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Sepultura – Arise [OFFICIAL VIDEO]



Helloween “-Walls Of Jericho” full album   /   judas   /   guardians


Obituary – The End Complete


Megadeth – Train of Consequences


Paradise Lost – Shades Of God (Full Album)


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Holy War

The Crown and the Ring / Kingdom Come

Mountains

Guyana (Cult Of The Damned)


“Achilles, Agony and Ecstasy in Eight Parts” is the longest (28 minutes and 38 seconds) and most complex Manowar song, and probably an anticipation of a concept album that was never accomplished. Because of its Homeric content, “Achilles, Agony and Ecstasy in Eight Parts” has recently attracted the attention of a group of scholars at Bologna University in Italy. Mrs. Eleonora Cavallini, Professor in Classics, has written about this song:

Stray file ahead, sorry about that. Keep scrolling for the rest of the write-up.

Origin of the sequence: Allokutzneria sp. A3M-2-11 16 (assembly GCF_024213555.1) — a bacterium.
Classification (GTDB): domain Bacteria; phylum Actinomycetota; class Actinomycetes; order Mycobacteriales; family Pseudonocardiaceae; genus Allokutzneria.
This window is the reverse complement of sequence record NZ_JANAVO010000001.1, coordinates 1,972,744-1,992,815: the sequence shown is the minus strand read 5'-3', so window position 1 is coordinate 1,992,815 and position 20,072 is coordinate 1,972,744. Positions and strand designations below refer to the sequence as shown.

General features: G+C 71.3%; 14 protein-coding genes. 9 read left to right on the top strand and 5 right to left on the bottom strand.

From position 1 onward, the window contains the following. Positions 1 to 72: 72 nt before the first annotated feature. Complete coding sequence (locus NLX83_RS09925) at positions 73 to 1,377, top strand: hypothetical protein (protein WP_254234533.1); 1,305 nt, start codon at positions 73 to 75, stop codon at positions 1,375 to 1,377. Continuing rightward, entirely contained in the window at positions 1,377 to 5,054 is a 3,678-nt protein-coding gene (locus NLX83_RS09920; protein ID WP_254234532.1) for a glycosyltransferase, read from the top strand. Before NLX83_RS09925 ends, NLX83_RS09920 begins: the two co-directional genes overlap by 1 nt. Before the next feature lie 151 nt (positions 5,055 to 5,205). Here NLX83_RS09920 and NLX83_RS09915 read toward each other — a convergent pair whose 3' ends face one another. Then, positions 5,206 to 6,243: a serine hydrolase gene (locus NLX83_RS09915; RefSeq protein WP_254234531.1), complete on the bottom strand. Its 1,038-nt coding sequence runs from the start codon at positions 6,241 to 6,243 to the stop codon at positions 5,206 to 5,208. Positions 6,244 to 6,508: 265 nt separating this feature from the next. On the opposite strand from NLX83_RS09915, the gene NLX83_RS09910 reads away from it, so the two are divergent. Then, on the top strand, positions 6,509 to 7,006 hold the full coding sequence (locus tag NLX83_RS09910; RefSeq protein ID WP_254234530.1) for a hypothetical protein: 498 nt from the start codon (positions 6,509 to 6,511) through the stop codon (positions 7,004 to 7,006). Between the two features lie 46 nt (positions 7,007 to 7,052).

Joey DeMaio’s lyrics imply a careful and scrupulous reading of the Iliad. The songwriter has focused his attention essentially on the crucial fight between Hector and Achilles, has paraphrased some passages of the poem adapting them to the melodic structure with a certain fluency and partly reinterpreting them, but never altering or upsetting Homer’s storyline. The purpose of the lyrics (and of the music as well) is to evoke some characteristic Homeric sceneries: the raging storm of the battle, the barbaric, ferocious exultance of the winner, the grief and anguish of the warrior who feels death impending over him. The whole action hinges upon Hector and Achilles, who are represented as specular characters, divided by an irreducible hatred and yet destined to share a similar destiny. Both are caught in the moment of the greatest exaltation, as they savagely rejoice for the blood of their killed enemies, but also in the one of the extreme pain, when the daemon of war finally pounces on them. Furthermore, differently than in the irreverent and iconoclastic movie Troy, in “Achilles, Agony and Ecstasy in Eight Parts”, the divine is a constant and ineluctable presence, determining human destinies with inscrutable and steely will, and, despite the generic reference to ‘the gods’, the real master of human lives is Zeus, the only God to whom both Hector and Achilles address their prayers

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